FOLLY BEACH — People move to this quirky island on the south end of the Charleston area to find their own slice of paradise.
But on Saturdays in the summer, the idyllic beach lifestyle of the region's barrier islands, including Folly and elsewhere, turns into a traffic nightmare.
"In the season, you don't plan on going anywhere," Folly Beach Mayor Tim Goodwin said.
The three main barrier islands in the Charleston area — Folly, Isle of Palms and Sullivan's Island — are all communities with year-round residents. But by their nature, all three locations have limited connections to the rest of the region.
And on Saturdays in the summer they also host the brunt of people around the area, all with the same idea: Why not go to the beach?
"There's 15 days a year where you're going to have traffic," Folly City Administrator Spencer Wetmore said. "Just count on it."
City officials in Folly say they've made recent efforts to alleviate the bumper-to-bumper crush, including adding a middle turn lane on Center Street and manually operating the one traffic light during the busiest times.
"It still gets backed up, but it doesn't take as long to get through the system," Goodwin said.
But locals still know the drill: Grocery shopping gets done before the day trippers arrive, and summer weekends mean either staying on the island or knowing when you leave that getting back on won't be possible until evening.
Plus Saturday is check-out, check-in day for a lot of weekly rentals.
The same problem extends to Sullivan's and Isle of Palms. The islands don't have quite the same reputation for snarled traffic as Folly, in part because the people there "are going to keep their mouth shut," joked Lajuan Kennedy, who owns Fred Holland Real Estate on Folly.
A few beach towns are looking to alternatives like park-and-rides to balance traffic from day-trippers.
But the two islands are connected to each other, letting residents of either area drive in the opposite direction if there's a blockage on one of the bridges.
Still, Saturdays and Sundays, particularly in the summer, lead to a crush of cars in almost any direction. When the drawbridge on the way to Sullivan's opens, it can mean an even longer wait, islander Paul Boehm said.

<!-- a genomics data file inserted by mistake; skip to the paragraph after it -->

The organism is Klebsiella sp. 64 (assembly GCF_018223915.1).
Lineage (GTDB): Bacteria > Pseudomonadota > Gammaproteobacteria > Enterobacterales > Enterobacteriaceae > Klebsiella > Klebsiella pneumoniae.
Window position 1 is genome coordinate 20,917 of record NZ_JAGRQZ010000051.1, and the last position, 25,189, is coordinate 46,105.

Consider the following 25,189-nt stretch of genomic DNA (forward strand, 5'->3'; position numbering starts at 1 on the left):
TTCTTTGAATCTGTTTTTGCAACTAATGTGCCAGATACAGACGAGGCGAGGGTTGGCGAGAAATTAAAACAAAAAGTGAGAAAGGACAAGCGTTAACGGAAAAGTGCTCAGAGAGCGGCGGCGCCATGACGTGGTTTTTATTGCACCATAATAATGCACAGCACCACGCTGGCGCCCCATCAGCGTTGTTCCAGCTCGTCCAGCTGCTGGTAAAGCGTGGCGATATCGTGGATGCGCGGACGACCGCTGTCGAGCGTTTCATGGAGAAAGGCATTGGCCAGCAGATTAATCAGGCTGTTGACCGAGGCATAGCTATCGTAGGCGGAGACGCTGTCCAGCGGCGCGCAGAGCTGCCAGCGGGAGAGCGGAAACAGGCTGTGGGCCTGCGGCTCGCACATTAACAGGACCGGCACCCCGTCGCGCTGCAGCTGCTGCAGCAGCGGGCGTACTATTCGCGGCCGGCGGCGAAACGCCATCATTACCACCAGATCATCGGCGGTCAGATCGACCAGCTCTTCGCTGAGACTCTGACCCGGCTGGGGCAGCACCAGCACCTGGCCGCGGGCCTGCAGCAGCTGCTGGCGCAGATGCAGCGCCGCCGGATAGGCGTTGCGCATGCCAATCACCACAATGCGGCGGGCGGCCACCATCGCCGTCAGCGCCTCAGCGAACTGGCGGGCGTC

And on IOP the larger volume of vacation rentals with people leaving on Saturdays means traffic in both directions.
"Tempers flare sometimes when the traffic gets bad," Boehm said, adding he's heard stories of frustrated locals and motorists getting into physical altercations.
Jimmy Carroll, the mayor of Isle of Palms and a native of the island, said that his town, Sullivan's and Folly bear most of the brunt of new arrivals to the Charleston area. New housing developments market how close they are to the beach, and the hordes of people who end up in one of those three locations grows every day, he said.
That leaves small, coastal governments to pay for the costs of policing huge volumes of people brought by larger regional growth.
"Quite honestly, it's not fair to us to have to police, have to protect, have to clean up after everybody," Carroll said. "To me, it should be a Charleston tri-county issue."
Adding to traffic frustrations are situations like the one a few weeks ago, when the S.C. Department of Transportation decided to do resurfacing work on Palm Boulevard — IOP's main thoroughfare — right as the season was starting to ramp up, Carroll said
"I'm not trying to be ungrateful, I'm just trying to say, let's put our heads together and work on the best time to do that kind of work," Carroll said.
Compounding the issue of both traffic and parking is a lack of public transportation to get people to and from the beach.
Some said people's traveling behaviors have also changed. Kennedy said that in the '50s and '60s, seven or eight young people might all pile into a car to take a day trip to the beach.
Now, even if people are meeting each other in the same place, they all take separate vehicles, clogging the roads for everyone else, Kennedy said. The causeway onto the island slows to a crawl, and people throw trash out their window while they're stuck, she said.
Still, she said, Folly will always welcome its visitors.
"This is a public beach, so come and enjoy it," Kennedy said.